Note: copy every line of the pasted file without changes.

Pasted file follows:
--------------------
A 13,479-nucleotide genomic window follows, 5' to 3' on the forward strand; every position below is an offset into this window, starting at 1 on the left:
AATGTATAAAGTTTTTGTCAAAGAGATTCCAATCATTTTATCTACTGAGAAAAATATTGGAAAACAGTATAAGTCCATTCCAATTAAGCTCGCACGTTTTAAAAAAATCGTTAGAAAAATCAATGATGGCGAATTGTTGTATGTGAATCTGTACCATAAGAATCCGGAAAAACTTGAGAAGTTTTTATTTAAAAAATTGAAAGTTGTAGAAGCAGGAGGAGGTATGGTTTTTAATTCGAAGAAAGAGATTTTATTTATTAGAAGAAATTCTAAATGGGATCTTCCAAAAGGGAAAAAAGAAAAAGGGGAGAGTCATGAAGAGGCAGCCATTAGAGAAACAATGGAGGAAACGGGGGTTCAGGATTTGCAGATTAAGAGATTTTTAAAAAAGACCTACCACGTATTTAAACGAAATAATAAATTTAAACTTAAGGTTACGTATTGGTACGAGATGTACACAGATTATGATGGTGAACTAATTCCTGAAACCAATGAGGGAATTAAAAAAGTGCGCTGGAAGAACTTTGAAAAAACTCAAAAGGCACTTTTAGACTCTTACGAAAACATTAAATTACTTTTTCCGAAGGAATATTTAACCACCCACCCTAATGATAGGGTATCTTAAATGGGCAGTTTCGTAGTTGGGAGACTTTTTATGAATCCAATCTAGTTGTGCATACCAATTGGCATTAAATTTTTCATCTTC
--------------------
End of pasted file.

A 13,479-nucleotide genomic window follows, 5' to 3' on the forward strand; every position below is an offset into this window, starting at 1 on the left:
AATGTATAAAGTTTTTGTCAAAGAGATTCCAATCATTTTATCTACTGAGAAAAATATTGGAAAACAGTATAAGTCCATTCCAATTAAGCTCGCACGTTTTAAAAAAATCGTTAGAAAAATCAATGATGGCGAATTGTTGTATGTGAATCTGTACCATAAGAATCCGGAAAAACTTGAGAAGTTTTTATTTAAAAAATTGAAAGTTGTAGAAGCAGGAGGAGGTATGGTTTTTAATTCGAAGAAAGAGATTTTATTTATTAGAAGAAATTCTAAATGGGATCTTCCAAAAGGGAAAAAAGAAAAAGGGGAGAGTCATGAAGAGGCAGCCATTAGAGAAACAATGGAGGAAACGGGGGTTCAGGATTTGCAGATTAAGAGATTTTTAAAAAAGACCTACCACGTATTTAAACGAAATAATAAATTTAAACTTAAGGTTACGTATTGGTACGAGATGTACACAGATTATGATGGTGAACTAATTCCTGAAACCAATGAGGGAATTAAAAAAGTGCGCTGGAAGAACTTTGAAAAAACTCAAAAGGCACTTTTAGACTCTTACGAAAACATTAAATTACTTTTTCCGAAGGAATATTTAACCACCCACCCTAATGATAGGGTATCTTAAATGGGCAGTTTCGTAGTTGGGAGACTTTTTATGAATCCAATCTAGTTGTGCATACCAATTGGCATTAAATTTTTCATCTTC